“Brazil is home to the world’s fourth-largest investment fund industry, one with potential for expansion and greater prominence”

Elected on a five-year mandate in 2022, João Pedro Barroso do Nascimento is the Chairman of Brazil’s Securities and Exchange Commission, the CVM. In this exclusive interview, he discusses the CVM’s recent work in regulating crypto and other digital, and the state of the capital market in Brazil more generally.

Posted jeudi, septembre 28 2023
“Brazil is home to the world’s fourth-largest investment fund industry, one with potential for expansion and greater prominence”

How is the Securities and Exchange Commission of Brazil (CVM) addressing the regulation of cryptocurrencies and digital assets in the Brazilian financial market?

CVM is receptive to innovation and aspects that foster the development of the Capital Market, especially when well-crafted and structured in compliance with legislation and investor protection characteristics. On June 14th 2023, the Federal Government issued Decree 11.563/23, which determines that the Central Bank of Brazil is the regulator referred to in Law 14.478/22, which outlined the provision and regulation of virtual asset services. The Decree does not alter CVM’s powers, as the regulatory and supervisory authority for securities remains, regardless of the form of said securities.

Prior to the publication of the above decree and law, CVM formulated and released Opinion 40, which provides recommended guidelines to the market that aim to provide greater predictability and security for all, while at the same time contributing to investor protection and safeguarding savings. It also seeks to foster a favorable environment for the development of the crypto economy, adhering to relevant constitutional and legal principles.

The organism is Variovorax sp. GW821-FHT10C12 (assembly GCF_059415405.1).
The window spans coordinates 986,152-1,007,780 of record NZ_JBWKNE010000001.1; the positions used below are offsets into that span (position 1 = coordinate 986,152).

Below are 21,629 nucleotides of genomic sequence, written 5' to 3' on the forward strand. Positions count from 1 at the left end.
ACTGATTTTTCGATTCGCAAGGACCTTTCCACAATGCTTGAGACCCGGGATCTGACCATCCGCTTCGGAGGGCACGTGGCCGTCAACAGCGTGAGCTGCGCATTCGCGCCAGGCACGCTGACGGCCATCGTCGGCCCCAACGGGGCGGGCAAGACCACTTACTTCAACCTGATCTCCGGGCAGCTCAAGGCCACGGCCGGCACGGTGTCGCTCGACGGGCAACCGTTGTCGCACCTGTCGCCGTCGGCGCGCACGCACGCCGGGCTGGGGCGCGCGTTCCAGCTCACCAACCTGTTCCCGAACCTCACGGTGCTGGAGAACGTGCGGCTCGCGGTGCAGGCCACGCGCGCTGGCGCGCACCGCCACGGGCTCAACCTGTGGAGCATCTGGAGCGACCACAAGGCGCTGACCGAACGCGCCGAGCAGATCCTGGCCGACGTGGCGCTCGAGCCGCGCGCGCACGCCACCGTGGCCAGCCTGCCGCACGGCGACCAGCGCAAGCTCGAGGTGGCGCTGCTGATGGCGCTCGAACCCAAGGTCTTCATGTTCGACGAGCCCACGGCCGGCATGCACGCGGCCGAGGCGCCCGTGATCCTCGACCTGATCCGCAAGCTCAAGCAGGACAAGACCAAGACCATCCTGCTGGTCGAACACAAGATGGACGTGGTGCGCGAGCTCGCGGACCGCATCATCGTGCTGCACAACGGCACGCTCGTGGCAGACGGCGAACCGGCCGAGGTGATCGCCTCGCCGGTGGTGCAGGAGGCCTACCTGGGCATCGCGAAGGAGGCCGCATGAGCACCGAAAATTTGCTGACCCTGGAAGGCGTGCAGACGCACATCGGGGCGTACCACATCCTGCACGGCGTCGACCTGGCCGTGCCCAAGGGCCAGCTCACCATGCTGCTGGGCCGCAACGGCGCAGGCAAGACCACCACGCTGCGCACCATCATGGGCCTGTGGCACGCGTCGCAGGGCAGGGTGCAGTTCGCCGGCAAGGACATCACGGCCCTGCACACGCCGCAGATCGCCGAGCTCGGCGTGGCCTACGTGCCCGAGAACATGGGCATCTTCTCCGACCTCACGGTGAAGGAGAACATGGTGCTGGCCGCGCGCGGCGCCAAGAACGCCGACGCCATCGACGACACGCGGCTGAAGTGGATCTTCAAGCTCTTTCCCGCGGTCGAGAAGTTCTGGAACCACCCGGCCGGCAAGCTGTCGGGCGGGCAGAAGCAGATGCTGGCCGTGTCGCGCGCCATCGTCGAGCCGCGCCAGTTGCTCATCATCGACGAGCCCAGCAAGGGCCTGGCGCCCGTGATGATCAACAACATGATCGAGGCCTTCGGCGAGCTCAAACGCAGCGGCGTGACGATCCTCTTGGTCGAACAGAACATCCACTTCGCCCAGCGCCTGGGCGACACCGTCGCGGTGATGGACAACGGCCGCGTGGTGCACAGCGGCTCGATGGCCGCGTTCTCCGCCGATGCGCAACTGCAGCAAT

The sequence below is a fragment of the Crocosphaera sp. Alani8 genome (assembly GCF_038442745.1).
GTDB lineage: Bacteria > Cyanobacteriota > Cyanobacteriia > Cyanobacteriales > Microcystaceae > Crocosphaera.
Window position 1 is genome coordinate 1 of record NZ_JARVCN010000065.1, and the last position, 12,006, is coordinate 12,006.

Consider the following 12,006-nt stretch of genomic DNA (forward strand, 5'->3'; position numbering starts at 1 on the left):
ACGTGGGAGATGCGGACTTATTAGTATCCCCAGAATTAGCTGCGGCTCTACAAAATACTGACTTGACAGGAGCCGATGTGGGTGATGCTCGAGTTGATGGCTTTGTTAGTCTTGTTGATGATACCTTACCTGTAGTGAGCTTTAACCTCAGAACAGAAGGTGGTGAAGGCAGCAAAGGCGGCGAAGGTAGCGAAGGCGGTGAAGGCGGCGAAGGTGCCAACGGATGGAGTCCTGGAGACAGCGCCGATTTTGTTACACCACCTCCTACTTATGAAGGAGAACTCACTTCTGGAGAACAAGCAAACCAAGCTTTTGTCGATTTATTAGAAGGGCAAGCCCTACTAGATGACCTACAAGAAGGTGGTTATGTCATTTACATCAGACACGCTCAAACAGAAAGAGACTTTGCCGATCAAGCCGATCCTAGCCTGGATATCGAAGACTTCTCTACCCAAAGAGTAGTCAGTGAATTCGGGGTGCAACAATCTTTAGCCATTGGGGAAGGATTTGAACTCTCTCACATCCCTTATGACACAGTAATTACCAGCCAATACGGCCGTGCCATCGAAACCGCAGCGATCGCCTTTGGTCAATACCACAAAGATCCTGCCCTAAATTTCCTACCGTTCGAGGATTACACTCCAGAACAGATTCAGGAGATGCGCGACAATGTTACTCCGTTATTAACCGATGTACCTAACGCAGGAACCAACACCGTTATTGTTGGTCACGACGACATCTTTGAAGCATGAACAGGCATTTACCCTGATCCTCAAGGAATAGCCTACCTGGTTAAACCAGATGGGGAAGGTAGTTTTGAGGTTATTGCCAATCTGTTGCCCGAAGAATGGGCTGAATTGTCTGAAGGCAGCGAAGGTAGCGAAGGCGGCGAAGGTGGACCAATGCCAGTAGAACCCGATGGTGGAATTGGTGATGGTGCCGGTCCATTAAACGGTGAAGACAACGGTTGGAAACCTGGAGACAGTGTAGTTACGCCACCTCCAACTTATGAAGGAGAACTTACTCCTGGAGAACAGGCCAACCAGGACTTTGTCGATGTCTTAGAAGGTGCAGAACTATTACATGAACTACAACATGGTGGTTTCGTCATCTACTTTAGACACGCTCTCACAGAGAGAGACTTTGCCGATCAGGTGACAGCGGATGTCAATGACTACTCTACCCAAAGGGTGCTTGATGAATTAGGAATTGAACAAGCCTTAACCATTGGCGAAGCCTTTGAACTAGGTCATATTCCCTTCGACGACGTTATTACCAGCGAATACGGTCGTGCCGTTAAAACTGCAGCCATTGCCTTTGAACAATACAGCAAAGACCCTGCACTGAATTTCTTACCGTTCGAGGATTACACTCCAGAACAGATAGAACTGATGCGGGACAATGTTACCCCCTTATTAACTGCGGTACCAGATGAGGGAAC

Opinion 40 also spells out that CVM’s initial approach to crypto assets considered as securities will align with the principle of full and fair disclosure. The initial focus of the CVM is to prioritize transparency in relation to crypto assets, without disregarding the assessment of potential supplementary measures to come in.

What impact has this regulation had so far?
The subject is recent, but it’s already evident that participants in this sector have recognized the legislative and regulatory bodies’ intention is to shed light on the issue and generate opportunities for both issuers and investors. With a well-paved path, issuers feel prepared to conduct offerings, while investors start to observe a more transparent and promising landscape.

The Commission and the Central Bank have been working together at leadership level, recognizing that the crypto economy requires action from both within their respective spheres of competence.

It’s important to maintain open communication with the crypto market, especially with initiatives aiming to tokenize securities, to develop a regulatory framework increasingly suited to the characteristics of these assets.

How does CVM align with the growing adoption of financial technologies (Fintech) and automated trading platforms?
The Capital Market is becoming more sophisticated, utilizing systems that employ algorithms and artificial intelligence. It’s crucial to keep up with and make good use of these innovations, creating a legal security environment conducive to their growth and integrity.

To avoid dysfunction in the way the market operates, there needs to be appropriate utilization of these tools while preserving and ensuring the boundaries of action for regulated market agents authorized by CVM. CVM has maintained open channels with those interested in understanding, accessing and developing tools within the capital market’s scope.